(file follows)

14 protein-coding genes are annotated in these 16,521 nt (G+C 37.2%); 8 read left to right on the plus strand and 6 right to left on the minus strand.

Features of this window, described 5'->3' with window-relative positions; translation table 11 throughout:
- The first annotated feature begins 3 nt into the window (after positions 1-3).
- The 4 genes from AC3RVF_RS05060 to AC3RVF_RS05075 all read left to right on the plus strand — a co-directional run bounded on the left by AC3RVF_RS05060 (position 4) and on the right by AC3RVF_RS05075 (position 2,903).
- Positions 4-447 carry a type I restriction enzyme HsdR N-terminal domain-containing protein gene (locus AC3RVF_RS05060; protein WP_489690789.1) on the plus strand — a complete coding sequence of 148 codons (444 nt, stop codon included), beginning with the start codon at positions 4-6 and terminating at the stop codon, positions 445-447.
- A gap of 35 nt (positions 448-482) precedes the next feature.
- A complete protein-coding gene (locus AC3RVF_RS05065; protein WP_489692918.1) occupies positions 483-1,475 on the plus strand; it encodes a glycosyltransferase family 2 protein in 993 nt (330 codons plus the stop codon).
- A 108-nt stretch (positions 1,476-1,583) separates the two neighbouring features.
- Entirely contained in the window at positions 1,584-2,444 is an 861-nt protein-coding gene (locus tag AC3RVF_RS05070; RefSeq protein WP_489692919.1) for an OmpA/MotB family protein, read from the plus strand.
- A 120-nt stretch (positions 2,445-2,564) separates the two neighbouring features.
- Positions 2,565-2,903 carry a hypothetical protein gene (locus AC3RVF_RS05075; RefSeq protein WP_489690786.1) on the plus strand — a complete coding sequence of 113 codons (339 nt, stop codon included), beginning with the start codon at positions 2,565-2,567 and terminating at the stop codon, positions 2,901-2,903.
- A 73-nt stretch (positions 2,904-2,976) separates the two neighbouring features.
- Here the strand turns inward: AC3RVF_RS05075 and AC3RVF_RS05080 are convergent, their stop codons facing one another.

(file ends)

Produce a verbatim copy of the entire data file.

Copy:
14 protein-coding genes are annotated in these 16,521 nt (G+C 37.2%); 8 read left to right on the plus strand and 6 right to left on the minus strand.

Features of this window, described 5'->3' with window-relative positions; translation table 11 throughout:
- The first annotated feature begins 3 nt into the window (after positions 1-3).
- The 4 genes from AC3RVF_RS05060 to AC3RVF_RS05075 all read left to right on the plus strand — a co-directional run bounded on the left by AC3RVF_RS05060 (position 4) and on the right by AC3RVF_RS05075 (position 2,903).
- Positions 4-447 carry a type I restriction enzyme HsdR N-terminal domain-containing protein gene (locus AC3RVF_RS05060; protein WP_489690789.1) on the plus strand — a complete coding sequence of 148 codons (444 nt, stop codon included), beginning with the start codon at positions 4-6 and terminating at the stop codon, positions 445-447.
- A gap of 35 nt (positions 448-482) precedes the next feature.
- A complete protein-coding gene (locus AC3RVF_RS05065; protein WP_489692918.1) occupies positions 483-1,475 on the plus strand; it encodes a glycosyltransferase family 2 protein in 993 nt (330 codons plus the stop codon).
- A 108-nt stretch (positions 1,476-1,583) separates the two neighbouring features.
- Entirely contained in the window at positions 1,584-2,444 is an 861-nt protein-coding gene (locus tag AC3RVF_RS05070; RefSeq protein WP_489692919.1) for an OmpA/MotB family protein, read from the plus strand.
- A 120-nt stretch (positions 2,445-2,564) separates the two neighbouring features.
- Positions 2,565-2,903 carry a hypothetical protein gene (locus AC3RVF_RS05075; RefSeq protein WP_489690786.1) on the plus strand — a complete coding sequence of 113 codons (339 nt, stop codon included), beginning with the start codon at positions 2,565-2,567 and terminating at the stop codon, positions 2,901-2,903.
- A 73-nt stretch (positions 2,904-2,976) separates the two neighbouring features.
- Here the strand turns inward: AC3RVF_RS05075 and AC3RVF_RS05080 are convergent, their stop codons facing one another.